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Flights to Cape Town : Guide

Flights to Cape Town

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Flights to Cape Town, South Africa

About Cape Town

Local folklore has it that Cape Town is known as the ‘Mother City’ because it takes nine months to get anything done. Whilst this is a monumental exaggeration, it is true that Capetonians are generally a laidback bunch. However, the reason is obvious. The city features beaches to enjoy, waves to surf, mountains to climb, and trails to hike. The stereotypical Capetonian - barefoot and in board shorts - is more fact than fiction. Weave in abundant bars, superb food and incredible nightlife and it’s easy to see why Cape Town attracts a young, vibrant and buzzing crowd, year round.

 Factor in world-class shopping, stunning landscapes, and easy access to the scenic Cape Winelands and Garden Route, and it’s no wonder that in 2011 TripAdvisor ranked Cape Town - deservedly - as the world’s number one tourist destination.

Flights to Cape Town, South Africa

Attractions

Cape Town is synonymous with Table Mountain, a kilometre-high mountain which dominates the skyline. Look out for it as you fly in to Cape Town; if you’re lucky you might see the clouds or ‘Table Cloth’ which drape over its 3km-long ‘table top’. The summit can be reached via an enjoyable hike, but for a speedier experience the ten-minute cable car journey departs every 15 minutes.

From the top, pick out your later Table Bay destinations: Signal Hill, home to the brightly coloured houses of the Malay Quarter; District Six and its fascinating apartheid museum; and the harbour, shopping and entertainment district of the Victoria & Alfred Waterfront. Seven kilometres offshore lies Robben Island, the notorious ex-prison island which held jailed political figures including Nelson Mandela. A day trip to the island is a sobering yet enlightening experience.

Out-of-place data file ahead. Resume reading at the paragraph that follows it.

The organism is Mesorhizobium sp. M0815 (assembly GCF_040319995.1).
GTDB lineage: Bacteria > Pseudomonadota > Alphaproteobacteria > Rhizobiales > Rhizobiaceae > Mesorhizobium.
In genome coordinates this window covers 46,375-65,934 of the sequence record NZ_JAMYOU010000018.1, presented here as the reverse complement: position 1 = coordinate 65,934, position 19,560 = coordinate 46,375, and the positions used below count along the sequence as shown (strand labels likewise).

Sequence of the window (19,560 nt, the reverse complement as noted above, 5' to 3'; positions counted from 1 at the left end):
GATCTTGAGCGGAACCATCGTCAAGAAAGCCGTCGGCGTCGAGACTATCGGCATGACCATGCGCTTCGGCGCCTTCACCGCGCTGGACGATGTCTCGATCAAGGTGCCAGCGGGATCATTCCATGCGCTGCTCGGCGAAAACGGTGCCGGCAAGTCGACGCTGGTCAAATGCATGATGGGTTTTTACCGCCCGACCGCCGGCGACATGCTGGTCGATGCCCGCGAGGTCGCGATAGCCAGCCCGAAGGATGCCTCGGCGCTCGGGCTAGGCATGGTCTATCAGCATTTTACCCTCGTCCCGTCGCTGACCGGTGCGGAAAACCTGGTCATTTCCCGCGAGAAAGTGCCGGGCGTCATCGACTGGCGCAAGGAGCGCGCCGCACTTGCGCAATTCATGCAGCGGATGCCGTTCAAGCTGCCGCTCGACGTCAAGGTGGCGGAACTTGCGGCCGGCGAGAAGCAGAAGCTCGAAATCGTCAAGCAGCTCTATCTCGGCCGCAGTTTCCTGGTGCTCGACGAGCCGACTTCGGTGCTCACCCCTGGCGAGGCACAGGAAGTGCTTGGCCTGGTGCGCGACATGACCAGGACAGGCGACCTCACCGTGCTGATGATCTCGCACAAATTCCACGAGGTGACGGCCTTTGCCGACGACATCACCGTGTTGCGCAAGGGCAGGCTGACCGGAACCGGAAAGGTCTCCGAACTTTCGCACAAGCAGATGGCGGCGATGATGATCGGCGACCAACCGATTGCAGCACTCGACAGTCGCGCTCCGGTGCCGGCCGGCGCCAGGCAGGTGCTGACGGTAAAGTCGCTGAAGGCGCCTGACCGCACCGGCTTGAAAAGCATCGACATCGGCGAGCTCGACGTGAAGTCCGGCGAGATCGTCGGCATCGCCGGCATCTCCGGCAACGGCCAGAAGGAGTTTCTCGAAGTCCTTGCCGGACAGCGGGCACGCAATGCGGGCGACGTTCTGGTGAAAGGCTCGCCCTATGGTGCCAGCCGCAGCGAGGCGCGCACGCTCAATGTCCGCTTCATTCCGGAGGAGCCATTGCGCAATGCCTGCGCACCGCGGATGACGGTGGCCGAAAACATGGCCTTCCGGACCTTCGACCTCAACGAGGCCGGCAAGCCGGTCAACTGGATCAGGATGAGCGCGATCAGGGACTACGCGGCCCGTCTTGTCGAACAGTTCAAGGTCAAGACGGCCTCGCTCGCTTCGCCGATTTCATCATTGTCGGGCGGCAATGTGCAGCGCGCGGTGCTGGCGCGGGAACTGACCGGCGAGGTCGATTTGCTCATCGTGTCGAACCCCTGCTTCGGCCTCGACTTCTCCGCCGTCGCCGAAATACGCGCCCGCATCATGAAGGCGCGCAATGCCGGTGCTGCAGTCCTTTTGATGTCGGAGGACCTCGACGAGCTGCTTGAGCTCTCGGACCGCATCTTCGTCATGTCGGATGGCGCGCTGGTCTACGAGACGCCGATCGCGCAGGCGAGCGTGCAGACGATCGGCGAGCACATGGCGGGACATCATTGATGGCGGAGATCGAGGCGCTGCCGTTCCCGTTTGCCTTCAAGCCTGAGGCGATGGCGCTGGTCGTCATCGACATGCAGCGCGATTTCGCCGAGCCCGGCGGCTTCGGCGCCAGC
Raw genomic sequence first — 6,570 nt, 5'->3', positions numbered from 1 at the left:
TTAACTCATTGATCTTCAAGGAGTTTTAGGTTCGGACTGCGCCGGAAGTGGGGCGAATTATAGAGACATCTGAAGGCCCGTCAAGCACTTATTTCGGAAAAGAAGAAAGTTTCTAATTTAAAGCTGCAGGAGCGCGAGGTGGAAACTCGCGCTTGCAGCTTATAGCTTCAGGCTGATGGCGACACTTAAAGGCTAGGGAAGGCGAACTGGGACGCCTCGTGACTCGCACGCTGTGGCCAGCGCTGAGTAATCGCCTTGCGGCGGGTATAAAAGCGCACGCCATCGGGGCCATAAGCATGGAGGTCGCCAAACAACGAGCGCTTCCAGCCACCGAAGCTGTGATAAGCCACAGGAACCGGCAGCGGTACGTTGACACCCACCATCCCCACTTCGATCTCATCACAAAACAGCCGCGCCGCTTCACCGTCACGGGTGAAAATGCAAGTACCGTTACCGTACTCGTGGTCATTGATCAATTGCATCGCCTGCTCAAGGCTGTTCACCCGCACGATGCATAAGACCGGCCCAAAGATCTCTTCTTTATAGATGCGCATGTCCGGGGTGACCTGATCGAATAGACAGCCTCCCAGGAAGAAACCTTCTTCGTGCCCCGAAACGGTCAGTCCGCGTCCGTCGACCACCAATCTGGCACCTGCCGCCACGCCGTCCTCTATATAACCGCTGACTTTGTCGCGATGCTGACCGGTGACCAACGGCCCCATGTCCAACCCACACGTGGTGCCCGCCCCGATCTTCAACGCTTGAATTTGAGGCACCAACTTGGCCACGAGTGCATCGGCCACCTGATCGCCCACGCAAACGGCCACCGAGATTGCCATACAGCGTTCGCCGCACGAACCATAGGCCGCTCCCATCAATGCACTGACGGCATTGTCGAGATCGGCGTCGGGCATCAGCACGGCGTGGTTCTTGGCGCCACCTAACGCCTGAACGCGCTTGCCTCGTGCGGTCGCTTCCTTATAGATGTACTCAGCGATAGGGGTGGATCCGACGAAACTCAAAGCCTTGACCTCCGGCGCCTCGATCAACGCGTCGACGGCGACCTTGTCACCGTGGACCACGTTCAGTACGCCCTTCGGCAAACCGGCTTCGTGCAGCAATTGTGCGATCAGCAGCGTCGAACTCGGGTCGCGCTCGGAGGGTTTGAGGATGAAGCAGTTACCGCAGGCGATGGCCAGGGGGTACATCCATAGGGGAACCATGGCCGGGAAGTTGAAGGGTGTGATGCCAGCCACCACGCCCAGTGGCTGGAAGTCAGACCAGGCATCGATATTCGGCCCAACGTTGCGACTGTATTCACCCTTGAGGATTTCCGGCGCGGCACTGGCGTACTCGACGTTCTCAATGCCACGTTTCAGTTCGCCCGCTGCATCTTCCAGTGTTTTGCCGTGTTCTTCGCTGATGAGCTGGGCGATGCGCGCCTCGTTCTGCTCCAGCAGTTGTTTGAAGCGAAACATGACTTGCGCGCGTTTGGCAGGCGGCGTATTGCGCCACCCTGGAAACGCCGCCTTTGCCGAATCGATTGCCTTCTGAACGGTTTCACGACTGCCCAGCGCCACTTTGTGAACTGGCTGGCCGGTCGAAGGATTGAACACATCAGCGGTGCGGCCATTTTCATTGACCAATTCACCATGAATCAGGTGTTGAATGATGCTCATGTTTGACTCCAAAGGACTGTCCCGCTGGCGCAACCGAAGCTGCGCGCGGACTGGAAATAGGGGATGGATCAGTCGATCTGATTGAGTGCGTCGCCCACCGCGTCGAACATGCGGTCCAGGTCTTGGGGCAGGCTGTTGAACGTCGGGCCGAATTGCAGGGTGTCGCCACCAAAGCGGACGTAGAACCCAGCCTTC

Look west and you’ll see Camps Bay, one of Cape Town’s best beaches and a great day-through-night entertainment area. A scenic drive along the coast road is highly recommended: pass the delightful cove of Llandudno before reaching Hout Bay. Wander the quayside craft market before taking a boat trip to the Cape Fur seal colonies at Seal Island.

Continue your scenic drive along Chapman’s Peak Drive – be sure to check in advance whether the temperamental mountain pass is open. Proceed through the fishing villages of Kommetjie and Scarborough before arriving at Table Mountain National Park, the photo-opportunistic Cape of Good Hope, and finally Cape Point, one of the southernmost points of Africa.

Dining and Nightlife

Nowhere is South Africa’s ‘Rainbow Nation’ more evident than in Cape Town’s many different cuisines. The country blends its African, European, Indian and Malay influences into a variety of colourful, spicy and flavourful dishes.

For an introduction to South African food, visit the restaurants in the Malay Quarter or ‘Bo-Kaap’. Overlooking the city bowl on the slopes of Signal Hill, the area is the spiritual anchor of the Cape’s Muslim community. Factor in time for a pre-dinner walk and enjoy the brightly-coloured houses which cling to steep cobblestone roads - and a classic Table Mountain backdrop.

Dine al fresco at any of the harbour-view restaurants in the V&A Waterfront, or along the False Bay coast in places such as Fish Hoek and Simon’s Town. Kalk Bay is a False Bay fishing village and lies in a particularly beautiful setting, wedged between the ocean and craggy grey mountains. The stiff sea breeze here – known as the Cape Doctor - is refreshing in summer, bracing in winter.

Capetonians love to party and Cape Town’s nightlife is accordingly excellent. Consult locals and up-to-date listings magazines for the current top spots, most of which will be centred around the city centre, Green Point and the very upmarket Camps Bay.

Flights to Cape Town, South Africa

Beyond Cape Town

Just 55km east of Cape Town, in the heart of the Cape Winelands, is the university town of Stellenbosch. Here you’ll find distinctive Cape Dutch architecture surrounded by verdant vines and spectacular mountain backdrops. Add the Cape’s incredible light – raved about by photographers worldwide – and endless skies, and you’ve got one of the world’s most magnificent panoramas. The area has something for all, wine lover or not. Learn about viniculture, sample delicious farm cheeses and olives, buy roadside arts and crafts, or even pet a hand-reared cheetah – the choice is yours.

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